Looking back, would you change anything? If so, what and why?
Looking back we would not change a thing.
What advice do you have for the parents of today’s young athletes?
It’s so much more important in our opinion to focus on the process and being the best the kids can be, reaching their own individual potential at whatever they are doing at the time, than to push them to reach someone else’s predetermined, historical statistic for success at a certain age. ENJOY your time together – not just in their sports but in all experiences, because time flies and once they are grown up and out of the house, you can’t get that time back.
Ken Gold, father of Olympic snowboarders Arielle and Taylor Gold
The hardest thing about raising elite athletes, by far, is the injuries. When Taylor was young, he had a bad fall and was lying in the bottom of the halfpipe in pain. I slid down to see how he was, and he looked up and said, “Get used to it.” It is heart-wrenching when your kids get hurt—you never get used to it.
What was the most rewarding part about raising elite athletes?
The most rewarding thing about raising my kids is to see them succeed and to see them understand that all their hard work and their sacrifices and having to overcome injuries and challenges and obstacles and other people’s doubts was worth it, but most importantly for them to be able in that moment of triumph and elation to pause and look around them and feel real genuine gratitude for having the opportunity to do what they Love and do it at the highest level.
Looking back, would you change anything? If so, what and why?
Looking back, I honestly don’t know that I would change anything. I was very fortunate in some ways that I was able to put my career on hold at the exact time both Taylor and Arielle were emerging and promising young athletes who could become elite with the right combination of hard work, opportunities, dedication and passion for snowboarding. If I could do anything differently, I would have been more adamant in Sochi that the half pipe there was unsafe and unridable because non of the athletes were able to complete any practice runs it was so bad and I would have tried to insist that they delay the contest until it was fixed and that that would have prevented Arielle’s injury.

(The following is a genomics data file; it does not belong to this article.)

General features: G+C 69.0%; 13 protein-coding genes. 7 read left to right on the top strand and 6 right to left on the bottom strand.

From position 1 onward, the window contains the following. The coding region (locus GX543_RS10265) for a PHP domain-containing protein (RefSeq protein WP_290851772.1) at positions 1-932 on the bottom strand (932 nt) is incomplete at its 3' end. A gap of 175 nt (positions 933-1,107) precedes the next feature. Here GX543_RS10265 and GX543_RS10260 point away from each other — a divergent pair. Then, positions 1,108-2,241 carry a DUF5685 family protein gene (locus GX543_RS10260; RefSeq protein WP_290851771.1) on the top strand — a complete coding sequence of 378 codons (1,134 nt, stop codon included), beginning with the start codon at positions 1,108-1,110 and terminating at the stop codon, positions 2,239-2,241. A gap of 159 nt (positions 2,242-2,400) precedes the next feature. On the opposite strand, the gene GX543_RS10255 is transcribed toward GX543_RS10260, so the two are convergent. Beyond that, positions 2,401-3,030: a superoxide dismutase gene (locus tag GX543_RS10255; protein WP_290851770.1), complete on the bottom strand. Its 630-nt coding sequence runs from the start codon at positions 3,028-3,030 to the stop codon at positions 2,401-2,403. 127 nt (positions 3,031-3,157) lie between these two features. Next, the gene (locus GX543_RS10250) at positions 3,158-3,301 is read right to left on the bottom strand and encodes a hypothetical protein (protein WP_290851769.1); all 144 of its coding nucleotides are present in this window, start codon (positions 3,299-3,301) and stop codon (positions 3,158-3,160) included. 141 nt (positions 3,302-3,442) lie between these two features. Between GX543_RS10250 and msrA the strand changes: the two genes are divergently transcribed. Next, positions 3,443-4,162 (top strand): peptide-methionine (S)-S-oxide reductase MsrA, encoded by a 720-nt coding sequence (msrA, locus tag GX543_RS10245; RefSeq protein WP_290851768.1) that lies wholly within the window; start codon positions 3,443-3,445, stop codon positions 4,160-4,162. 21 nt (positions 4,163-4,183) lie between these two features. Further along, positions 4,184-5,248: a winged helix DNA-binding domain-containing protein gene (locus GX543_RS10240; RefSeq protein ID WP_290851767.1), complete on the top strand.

What advice do you have for the parents of today’s young athletes?
If you’re lucky enough to have a child that is passionate about something, sports, music, drama, whatever and they demonstrate that they are really passionate and committed to excelling at it, then find a way to support their dreams in any way you can. My kids had to prove to me they were willing to make the necessary sacrifices for our family to make the sacrifices for them: they had to get great grades in school and graduate, they had to do everything their coaches asked of them in season and out of season, they had to show they had that determination and passion and perseverance and once I knew they had that, I said we were all in. Most of us have dreams when we are young and not all of our dreams are attainable and in the case of an elite athlete the window to achieve that level of success is so small, I said to them if you do your part, I’ll do mine and I’ve so grateful and Blessed that it’s worked out for both Taylor and Arielle.